The Rolling Stones are one of the biggest rock bands in history but for the first time, fans will get a behind-the-scenes look at the highs and lows of their phenomenal career. Titled Exhibitionism, the Saatchi Gallery boasts more than 500 artefacts and rarely seen treasures collected over the course of the band's 50-year career. IBTimes UK attended a special preview of the showcase to find out if Exhibitionism: The Rolling Stones will give guests some Satisfaction. Pun fully intended.
Mick Jagger, Keith Richards, Ronnie Wood and Charlie Watts clearly paid a huge amount of attention to detail with Exhibitionism. After being greeted by a fluorescent cherry-red entrance, the gallery opens with a dark room brought to life by more than 50 curved screens playing footage of The Rolling Stones in their early days and throughout their career, depicting milestone moments from being inducted at the Rock And Roll Hall Of Fame to headlining Glastonbury.
Clearly not ashamed of their humble beginnings, the band provide a harsh glimpse into their early days when Jagger, Richards and Watts shared one room at a tiny flat in Chelsea. Describing the horrific living conditions of 102 Edith Grove isn't enough and a to-scale recreation of the home has been created to give visitors a true sense of where they started in 1962.
Richards, 72, sums it up when he says their flat was a "disgusting pig-sty", mostly due to the bathroom and kitchen having to be shared with three other floors. And he wasn't lying because the faux smell really places you in their squalor, while the mould, overflowing dishes and rotting food will make you want to wretch. Fortunately, once the band's career began to take off in 1963, Edith Grove was left in their wake. Richards compares the mania of their heyday to "hanging onto a tornado" and so their global success began.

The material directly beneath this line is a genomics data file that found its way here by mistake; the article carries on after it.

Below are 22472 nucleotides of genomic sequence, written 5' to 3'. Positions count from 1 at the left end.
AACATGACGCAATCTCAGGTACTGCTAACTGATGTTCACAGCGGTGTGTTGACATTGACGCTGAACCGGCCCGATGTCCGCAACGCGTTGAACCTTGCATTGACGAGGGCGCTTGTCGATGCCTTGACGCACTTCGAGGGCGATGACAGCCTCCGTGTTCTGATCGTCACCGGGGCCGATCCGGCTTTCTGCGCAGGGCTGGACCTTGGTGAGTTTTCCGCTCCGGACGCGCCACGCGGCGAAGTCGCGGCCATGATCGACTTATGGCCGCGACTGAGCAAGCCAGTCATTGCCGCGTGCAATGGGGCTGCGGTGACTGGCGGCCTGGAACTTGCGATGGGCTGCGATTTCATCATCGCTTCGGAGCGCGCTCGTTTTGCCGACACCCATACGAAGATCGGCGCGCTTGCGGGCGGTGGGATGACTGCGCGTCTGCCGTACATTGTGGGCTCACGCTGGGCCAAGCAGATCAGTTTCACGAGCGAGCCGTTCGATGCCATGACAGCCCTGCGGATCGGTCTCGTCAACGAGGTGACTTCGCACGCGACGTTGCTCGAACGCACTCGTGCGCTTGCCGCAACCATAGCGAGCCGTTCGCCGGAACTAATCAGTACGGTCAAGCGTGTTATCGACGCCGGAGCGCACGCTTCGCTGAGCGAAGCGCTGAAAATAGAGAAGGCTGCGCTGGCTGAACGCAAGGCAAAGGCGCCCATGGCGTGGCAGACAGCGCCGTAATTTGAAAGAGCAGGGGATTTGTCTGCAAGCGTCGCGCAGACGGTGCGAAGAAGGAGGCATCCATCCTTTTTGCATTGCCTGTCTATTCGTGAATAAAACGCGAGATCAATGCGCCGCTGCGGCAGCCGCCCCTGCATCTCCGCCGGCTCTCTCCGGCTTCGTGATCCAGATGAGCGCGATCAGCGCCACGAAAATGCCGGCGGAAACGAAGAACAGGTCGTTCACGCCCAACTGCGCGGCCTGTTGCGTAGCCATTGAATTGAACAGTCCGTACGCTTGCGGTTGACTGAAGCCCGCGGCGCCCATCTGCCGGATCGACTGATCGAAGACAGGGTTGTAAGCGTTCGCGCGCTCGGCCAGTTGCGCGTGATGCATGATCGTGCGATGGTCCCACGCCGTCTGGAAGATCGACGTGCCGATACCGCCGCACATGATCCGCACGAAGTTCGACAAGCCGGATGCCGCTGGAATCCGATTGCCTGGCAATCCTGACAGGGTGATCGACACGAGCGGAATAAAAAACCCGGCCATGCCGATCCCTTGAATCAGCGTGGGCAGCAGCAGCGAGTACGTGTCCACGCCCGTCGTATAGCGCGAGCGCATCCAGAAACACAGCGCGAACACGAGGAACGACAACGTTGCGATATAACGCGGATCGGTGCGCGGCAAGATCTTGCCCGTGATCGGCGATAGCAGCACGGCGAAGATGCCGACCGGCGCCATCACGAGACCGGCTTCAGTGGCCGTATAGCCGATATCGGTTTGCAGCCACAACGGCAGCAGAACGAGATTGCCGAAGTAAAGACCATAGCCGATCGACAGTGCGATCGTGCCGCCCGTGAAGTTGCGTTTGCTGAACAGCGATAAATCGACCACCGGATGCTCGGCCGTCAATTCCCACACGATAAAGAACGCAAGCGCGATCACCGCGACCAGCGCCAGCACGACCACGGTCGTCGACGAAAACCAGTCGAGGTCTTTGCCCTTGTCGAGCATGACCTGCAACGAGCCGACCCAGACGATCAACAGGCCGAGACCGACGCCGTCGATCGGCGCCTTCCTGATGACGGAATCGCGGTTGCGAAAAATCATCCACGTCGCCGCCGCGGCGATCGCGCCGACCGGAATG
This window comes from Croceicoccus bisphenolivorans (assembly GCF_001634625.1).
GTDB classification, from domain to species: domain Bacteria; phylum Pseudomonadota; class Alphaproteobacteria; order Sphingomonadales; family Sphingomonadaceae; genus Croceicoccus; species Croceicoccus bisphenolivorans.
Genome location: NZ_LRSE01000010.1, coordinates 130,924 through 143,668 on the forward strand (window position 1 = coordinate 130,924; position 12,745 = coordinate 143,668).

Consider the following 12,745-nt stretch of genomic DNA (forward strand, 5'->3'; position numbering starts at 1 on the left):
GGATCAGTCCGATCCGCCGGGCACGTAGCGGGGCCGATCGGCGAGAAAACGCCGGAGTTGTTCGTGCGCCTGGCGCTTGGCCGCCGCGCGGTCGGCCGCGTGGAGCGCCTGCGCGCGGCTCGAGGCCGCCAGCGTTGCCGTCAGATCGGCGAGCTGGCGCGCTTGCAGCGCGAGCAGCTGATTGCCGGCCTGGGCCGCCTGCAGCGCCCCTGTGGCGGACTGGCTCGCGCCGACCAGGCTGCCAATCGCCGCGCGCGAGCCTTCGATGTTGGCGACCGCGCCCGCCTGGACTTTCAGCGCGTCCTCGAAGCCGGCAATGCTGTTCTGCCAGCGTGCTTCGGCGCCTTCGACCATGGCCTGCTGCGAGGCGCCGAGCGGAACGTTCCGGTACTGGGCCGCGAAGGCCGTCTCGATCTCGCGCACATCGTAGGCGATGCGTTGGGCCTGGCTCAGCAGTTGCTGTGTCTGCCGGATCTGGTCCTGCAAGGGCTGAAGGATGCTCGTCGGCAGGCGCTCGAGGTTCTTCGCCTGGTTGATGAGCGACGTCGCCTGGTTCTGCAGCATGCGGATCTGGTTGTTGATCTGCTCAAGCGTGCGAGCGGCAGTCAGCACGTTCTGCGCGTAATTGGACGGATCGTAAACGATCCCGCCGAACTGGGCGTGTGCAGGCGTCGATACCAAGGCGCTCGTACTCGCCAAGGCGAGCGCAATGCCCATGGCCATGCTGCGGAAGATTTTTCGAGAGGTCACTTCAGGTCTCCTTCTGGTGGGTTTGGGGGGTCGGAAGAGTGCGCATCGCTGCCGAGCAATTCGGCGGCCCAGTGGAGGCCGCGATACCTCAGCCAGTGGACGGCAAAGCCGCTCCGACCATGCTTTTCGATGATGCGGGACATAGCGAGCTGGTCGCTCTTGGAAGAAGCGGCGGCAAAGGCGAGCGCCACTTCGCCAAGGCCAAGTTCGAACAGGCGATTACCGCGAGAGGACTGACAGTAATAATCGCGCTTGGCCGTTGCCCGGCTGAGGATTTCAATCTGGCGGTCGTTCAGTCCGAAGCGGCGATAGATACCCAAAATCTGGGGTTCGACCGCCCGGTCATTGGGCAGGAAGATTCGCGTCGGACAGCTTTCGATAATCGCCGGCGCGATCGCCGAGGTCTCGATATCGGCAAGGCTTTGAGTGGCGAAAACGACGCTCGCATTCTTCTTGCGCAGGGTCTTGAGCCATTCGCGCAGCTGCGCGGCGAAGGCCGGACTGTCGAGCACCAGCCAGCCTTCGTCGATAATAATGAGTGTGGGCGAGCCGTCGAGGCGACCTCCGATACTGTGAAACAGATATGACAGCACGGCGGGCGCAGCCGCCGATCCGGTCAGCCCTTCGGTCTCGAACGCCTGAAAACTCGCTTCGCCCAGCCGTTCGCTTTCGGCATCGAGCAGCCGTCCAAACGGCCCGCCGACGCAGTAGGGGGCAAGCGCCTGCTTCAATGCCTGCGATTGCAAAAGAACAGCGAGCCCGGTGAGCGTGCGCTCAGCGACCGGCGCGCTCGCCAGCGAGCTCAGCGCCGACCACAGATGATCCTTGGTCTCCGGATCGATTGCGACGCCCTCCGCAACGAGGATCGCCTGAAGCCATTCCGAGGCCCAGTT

Exhibitionism does not skimp on offering a true behind-the-scenes look at the British institution that is The Rolling Stones. Among the artefacts on display at the gallery are multiple guitars both bought and gifted to the rockers, including one given to Wood by Hollywood actor Johnny Depp. Visitors can also cast their eyes on the first recording contract signed by the late Stones founder and lead guitarist Brian Jones in 1963, and Richards' diaries, one of which details one of the band's "best rehearsals ever".
There isn't an aspect of The Rolling Stones as a band that is left untouched at the gallery. Everything is documented, including the out-of-the-box direction of their music videos, the design of their outrageous and often NSFW album covers and even their concert movies with legendary director Martin Scorsese providing insight on the documentary he has directed for the band.
Die-hard fans will also be fascinated to learn the truth about the origins of iconic Rolling Stones logo – the sticky-out tongue and red lips – which was inspired by a picture Jagger found in a shop of Kali, the Hindu goddess, later adapted into the famous sign by John Pasche.
Other artefacts such as the chair Jagger used to sit in for hair and make-up and their array of eclectic costumes are of course interesting, but perhaps the highlight of the exhibition is the interactive performance visitors can experience. In case you weren't able to attend Glastonbury in 2013 when the band headlined, step into the room where you can watch their show-stopping performance of Satisfaction in 3D complete with surround sound. It is honestly an incredible experience and will make you feel as though you are both on-stage with Jagger and co and in the 100,000-plus audience.
Simply put, Exhibitionism: The Rolling Stones is truly fascinating, so do not miss out.
Exhibitionism: The Rolling Stones runs from 5 April until 4 September 2016. Tickets are available to buy from the StonesExhibitionism.com website.